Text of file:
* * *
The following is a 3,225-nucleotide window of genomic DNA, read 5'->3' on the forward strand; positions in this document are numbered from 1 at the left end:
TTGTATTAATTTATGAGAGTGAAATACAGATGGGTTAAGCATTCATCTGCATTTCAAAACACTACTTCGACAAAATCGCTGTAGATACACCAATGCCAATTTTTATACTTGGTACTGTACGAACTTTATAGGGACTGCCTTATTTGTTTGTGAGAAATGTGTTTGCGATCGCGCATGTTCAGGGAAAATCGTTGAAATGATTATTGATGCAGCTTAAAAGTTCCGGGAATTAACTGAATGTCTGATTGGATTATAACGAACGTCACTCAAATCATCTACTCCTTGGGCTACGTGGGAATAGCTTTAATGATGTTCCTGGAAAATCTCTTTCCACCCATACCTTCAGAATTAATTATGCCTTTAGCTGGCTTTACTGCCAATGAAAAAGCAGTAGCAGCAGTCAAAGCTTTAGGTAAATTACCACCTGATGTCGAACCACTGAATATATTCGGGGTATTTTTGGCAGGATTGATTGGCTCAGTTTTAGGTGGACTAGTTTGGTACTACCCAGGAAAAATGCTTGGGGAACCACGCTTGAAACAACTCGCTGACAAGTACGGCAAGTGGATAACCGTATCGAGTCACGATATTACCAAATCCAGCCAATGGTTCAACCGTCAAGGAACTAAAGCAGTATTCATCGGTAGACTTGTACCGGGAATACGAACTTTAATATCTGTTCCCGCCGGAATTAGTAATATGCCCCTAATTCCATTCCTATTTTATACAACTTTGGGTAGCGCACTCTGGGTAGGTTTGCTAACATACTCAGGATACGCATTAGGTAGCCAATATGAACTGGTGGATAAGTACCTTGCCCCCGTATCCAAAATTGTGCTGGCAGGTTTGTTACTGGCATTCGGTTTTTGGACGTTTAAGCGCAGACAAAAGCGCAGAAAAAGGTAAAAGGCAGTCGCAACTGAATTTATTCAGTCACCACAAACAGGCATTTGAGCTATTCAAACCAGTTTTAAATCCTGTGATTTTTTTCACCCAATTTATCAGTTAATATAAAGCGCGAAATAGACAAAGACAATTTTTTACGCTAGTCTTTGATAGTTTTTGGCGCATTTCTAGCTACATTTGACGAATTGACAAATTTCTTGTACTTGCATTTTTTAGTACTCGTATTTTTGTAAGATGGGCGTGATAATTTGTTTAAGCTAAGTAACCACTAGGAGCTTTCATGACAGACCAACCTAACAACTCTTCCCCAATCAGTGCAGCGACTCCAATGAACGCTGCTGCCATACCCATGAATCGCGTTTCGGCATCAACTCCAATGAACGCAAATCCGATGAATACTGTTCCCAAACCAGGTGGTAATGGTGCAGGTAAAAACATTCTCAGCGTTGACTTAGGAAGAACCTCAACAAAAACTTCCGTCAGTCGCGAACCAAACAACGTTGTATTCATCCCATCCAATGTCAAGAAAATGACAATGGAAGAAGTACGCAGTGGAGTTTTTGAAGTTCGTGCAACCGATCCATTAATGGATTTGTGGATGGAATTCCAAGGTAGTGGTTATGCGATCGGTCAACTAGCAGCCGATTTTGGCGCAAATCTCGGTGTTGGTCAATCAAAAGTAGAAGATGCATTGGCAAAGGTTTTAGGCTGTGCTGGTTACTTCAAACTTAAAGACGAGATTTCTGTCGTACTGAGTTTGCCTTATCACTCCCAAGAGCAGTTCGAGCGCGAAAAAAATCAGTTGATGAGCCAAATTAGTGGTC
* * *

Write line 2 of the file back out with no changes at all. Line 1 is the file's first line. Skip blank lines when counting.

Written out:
TTGTATTAATTTATGAGAGTGAAATACAGATGGGTTAAGCATTCATCTGCATTTCAAAACACTACTTCGACAAAATCGCTGTAGATACACCAATGCCAATTTTTATACTTGGTACTGTACGAACTTTATAGGGACTGCCTTATTTGTTTGTGAGAAATGTGTTTGCGATCGCGCATGTTCAGGGAAAATCGTTGAAATGATTATTGATGCAGCTTAAAAGTTCCGGGAATTAACTGAATGTCTGATTGGATTATAACGAACGTCACTCAAATCATCTACTCCTTGGGCTACGTGGGAATAGCTTTAATGATGTTCCTGGAAAATCTCTTTCCACCCATACCTTCAGAATTAATTATGCCTTTAGCTGGCTTTACTGCCAATGAAAAAGCAGTAGCAGCAGTCAAAGCTTTAGGTAAATTACCACCTGATGTCGAACCACTGAATATATTCGGGGTATTTTTGGCAGGATTGATTGGCTCAGTTTTAGGTGGACTAGTTTGGTACTACCCAGGAAAAATGCTTGGGGAACCACGCTTGAAACAACTCGCTGACAAGTACGGCAAGTGGATAACCGTATCGAGTCACGATATTACCAAATCCAGCCAATGGTTCAACCGTCAAGGAACTAAAGCAGTATTCATCGGTAGACTTGTACCGGGAATACGAACTTTAATATCTGTTCCCGCCGGAATTAGTAATATGCCCCTAATTCCATTCCTATTTTATACAACTTTGGGTAGCGCACTCTGGGTAGGTTTGCTAACATACTCAGGATACGCATTAGGTAGCCAATATGAACTGGTGGATAAGTACCTTGCCCCCGTATCCAAAATTGTGCTGGCAGGTTTGTTACTGGCATTCGGTTTTTGGACGTTTAAGCGCAGACAAAAGCGCAGAAAAAGGTAAAAGGCAGTCGCAACTGAATTTATTCAGTCACCACAAACAGGCATTTGAGCTATTCAAACCAGTTTTAAATCCTGTGATTTTTTTCACCCAATTTATCAGTTAATATAAAGCGCGAAATAGACAAAGACAATTTTTTACGCTAGTCTTTGATAGTTTTTGGCGCATTTCTAGCTACATTTGACGAATTGACAAATTTCTTGTACTTGCATTTTTTAGTACTCGTATTTTTGTAAGATGGGCGTGATAATTTGTTTAAGCTAAGTAACCACTAGGAGCTTTCATGACAGACCAACCTAACAACTCTTCCCCAATCAGTGCAGCGACTCCAATGAACGCTGCTGCCATACCCATGAATCGCGTTTCGGCATCAACTCCAATGAACGCAAATCCGATGAATACTGTTCCCAAACCAGGTGGTAATGGTGCAGGTAAAAACATTCTCAGCGTTGACTTAGGAAGAACCTCAACAAAAACTTCCGTCAGTCGCGAACCAAACAACGTTGTATTCATCCCATCCAATGTCAAGAAAATGACAATGGAAGAAGTACGCAGTGGAGTTTTTGAAGTTCGTGCAACCGATCCATTAATGGATTTGTGGATGGAATTCCAAGGTAGTGGTTATGCGATCGGTCAACTAGCAGCCGATTTTGGCGCAAATCTCGGTGTTGGTCAATCAAAAGTAGAAGATGCATTGGCAAAGGTTTTAGGCTGTGCTGGTTACTTCAAACTTAAAGACGAGATTTCTGTCGTACTGAGTTTGCCTTATCACTCCCAAGAGCAGTTCGAGCGCGAAAAAAATCAGTTGATGAGCCAAATTAGTGGTC